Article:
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Bank:Federal Reserve Bank of Cleveland  Series:Working Papers 

Working Paper
Measuring Uncertainty and Its Effects in the COVID-19 Era

We measure the effects of the COVID-19 outbreak on macroeconomic and financial uncertainty, and we assess the consequences of the latter for key economic variables. We use a large, heteroskedastic vector autoregression (VAR) in which the error volatilities share two common factors, interpreted as macro and financial uncertainty, in addition to idiosyncratic components. Macro and financial uncertainty are allowed to contemporaneously affect the macroeconomy and financial conditions, with changes in the common component of the volatilities providing contemporaneous identifying information on ...
Working Papers , Paper 202032

Working Paper
Even Keel and the Great Inflation

During the early part of the Great Inflation (1965-1975), the Federal Reserve undertook even-keel operations to assist the US Treasury’s coupon security sales. Accordingly, the central bank delayed any tightening of monetary policy and permanently injected reserves into the banking system. Using real-time Taylor-type and McCallum-like reaction functions, we show that the Fed routinely undertook these operations only when it was otherwise tightening monetary policy. Using a quantity-equation framework, we show that the Federal Reserve’s even-keel actions added approximately one percentage ...
Working Papers , Paper 202033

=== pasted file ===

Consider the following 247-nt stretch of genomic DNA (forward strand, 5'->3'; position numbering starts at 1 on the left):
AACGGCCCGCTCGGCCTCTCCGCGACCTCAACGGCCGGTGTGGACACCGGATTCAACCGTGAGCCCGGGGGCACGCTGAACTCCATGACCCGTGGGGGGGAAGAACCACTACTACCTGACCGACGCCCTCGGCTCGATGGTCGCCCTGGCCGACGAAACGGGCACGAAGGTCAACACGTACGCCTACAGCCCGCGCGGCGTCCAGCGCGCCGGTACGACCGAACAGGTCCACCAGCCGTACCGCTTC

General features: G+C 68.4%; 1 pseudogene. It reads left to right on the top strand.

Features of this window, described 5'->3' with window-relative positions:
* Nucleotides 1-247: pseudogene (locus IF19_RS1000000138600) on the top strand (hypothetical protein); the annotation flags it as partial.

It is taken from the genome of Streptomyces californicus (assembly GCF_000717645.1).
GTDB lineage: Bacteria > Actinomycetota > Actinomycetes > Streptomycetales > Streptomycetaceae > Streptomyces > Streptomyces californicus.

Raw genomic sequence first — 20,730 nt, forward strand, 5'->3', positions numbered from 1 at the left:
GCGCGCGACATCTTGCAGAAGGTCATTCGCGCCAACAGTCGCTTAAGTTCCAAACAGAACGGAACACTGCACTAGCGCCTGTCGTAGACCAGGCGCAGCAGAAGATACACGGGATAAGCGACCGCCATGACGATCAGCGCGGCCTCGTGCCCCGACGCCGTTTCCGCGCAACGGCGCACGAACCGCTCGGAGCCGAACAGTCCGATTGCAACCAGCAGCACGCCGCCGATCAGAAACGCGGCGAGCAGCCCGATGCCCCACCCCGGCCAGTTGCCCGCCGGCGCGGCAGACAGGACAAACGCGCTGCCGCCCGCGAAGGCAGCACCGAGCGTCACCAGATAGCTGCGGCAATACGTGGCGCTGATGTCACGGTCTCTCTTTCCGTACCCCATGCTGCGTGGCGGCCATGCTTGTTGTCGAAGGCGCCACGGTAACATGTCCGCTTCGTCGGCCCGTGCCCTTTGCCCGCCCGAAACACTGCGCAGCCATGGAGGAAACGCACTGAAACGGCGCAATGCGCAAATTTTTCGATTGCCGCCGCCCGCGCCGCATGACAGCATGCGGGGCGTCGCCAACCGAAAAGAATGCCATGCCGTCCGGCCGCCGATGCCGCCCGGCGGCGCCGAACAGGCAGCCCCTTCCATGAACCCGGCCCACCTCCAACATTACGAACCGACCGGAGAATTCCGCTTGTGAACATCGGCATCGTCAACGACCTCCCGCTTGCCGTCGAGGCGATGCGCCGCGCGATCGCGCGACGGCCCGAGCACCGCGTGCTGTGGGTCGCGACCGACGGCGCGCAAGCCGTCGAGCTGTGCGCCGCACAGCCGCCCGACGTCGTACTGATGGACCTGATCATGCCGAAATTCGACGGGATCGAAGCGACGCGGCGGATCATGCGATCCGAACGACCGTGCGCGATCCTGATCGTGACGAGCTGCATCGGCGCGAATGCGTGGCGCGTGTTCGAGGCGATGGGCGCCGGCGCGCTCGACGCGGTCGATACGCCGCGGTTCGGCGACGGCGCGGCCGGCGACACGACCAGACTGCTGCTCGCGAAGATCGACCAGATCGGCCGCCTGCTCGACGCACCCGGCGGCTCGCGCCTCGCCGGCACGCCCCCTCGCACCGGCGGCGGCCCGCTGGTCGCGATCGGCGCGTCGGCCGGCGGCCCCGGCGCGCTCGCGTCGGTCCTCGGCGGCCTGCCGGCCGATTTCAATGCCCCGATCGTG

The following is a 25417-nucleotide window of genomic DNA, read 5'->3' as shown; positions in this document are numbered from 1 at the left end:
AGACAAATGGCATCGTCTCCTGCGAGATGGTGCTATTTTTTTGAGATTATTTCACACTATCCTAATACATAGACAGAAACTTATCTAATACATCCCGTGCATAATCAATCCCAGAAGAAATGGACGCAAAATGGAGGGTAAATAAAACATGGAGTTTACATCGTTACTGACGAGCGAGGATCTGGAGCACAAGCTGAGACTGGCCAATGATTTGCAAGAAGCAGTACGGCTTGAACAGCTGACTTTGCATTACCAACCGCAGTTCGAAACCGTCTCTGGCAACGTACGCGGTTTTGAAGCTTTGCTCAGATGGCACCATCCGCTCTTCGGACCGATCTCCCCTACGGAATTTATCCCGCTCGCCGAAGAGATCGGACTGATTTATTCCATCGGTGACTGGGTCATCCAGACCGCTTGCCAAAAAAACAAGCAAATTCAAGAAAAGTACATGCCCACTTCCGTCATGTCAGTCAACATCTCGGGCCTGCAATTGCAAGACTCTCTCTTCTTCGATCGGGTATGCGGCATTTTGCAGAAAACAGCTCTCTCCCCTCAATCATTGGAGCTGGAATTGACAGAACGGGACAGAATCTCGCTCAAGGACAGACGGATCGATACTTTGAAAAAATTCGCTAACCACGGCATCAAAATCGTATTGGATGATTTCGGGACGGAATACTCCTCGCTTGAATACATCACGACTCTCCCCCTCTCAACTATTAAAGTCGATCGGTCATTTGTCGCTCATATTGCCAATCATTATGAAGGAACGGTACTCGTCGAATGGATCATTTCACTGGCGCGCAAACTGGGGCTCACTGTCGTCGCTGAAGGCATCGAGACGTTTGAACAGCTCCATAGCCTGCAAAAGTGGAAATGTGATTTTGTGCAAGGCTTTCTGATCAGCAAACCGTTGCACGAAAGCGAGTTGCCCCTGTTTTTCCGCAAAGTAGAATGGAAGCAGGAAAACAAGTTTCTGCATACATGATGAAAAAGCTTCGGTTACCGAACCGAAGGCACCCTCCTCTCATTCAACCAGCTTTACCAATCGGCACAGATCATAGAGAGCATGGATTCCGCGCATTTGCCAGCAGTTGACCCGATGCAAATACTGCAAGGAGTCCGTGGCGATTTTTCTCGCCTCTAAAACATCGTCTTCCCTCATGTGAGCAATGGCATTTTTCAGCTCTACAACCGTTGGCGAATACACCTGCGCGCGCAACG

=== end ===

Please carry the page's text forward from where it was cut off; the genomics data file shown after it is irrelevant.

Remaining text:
Working Paper
Low Interest Rates, Policy, and the Predictive Content of the Yield Curve

Does the yield curve’s ability to predict future output and recessions differ when interest rates are low, as in the current global environment? In this paper we build on recent econometric work by Shi, Phillips, and Hurn that detects changes in the causal impact of the yield curve and relate that to the level of interest rates. We explore the issue using historical data going back to the 19th century for the United States and more recent data for the United Kingdom, Germany, and Japan. This paper is similar in spirit to Ramey and Zubairy (2018), who look at the government spending ...
Working Papers , Paper 202024

Working Paper
Information and Inequality in the Time of a Pandemic

We introduce two types of agent heterogeneity in a calibrated epidemiological search model. First, some agents cannot afford to stay home to minimize virus exposure. Our results show that poor agents bear most of the epidemic’s health costs. Furthermore, we show that when a larger share of agents fail to change their behavior during the epidemic, a deeper recession is possible. Second, agents develop symptoms heterogeneously. We show that for diseases with a higher share of asymptomatic cases, even when less lethal, health and economic outcomes are worse. Public policies such as testing, ...
Working Papers , Paper 202025

Working Paper
Real-Time Density Nowcasts of US Inflation: A Model-Combination Approach

We develop a flexible modeling framework to produce density nowcasts for US inflation at a trading-day frequency. Our framework: (1) combines individual density nowcasts from three classes of parsimonious mixed-frequency models; (2) adopts a novel flexible treatment in the use of the aggregation function; and (3) permits dynamic model averaging via the use of weights that are updated based on learning from past performance. Together these features provide density nowcasts that can accommodate non-Gaussian properties. We document the competitive properties of the nowcasts generated from our ...
Working Papers , Paper 202031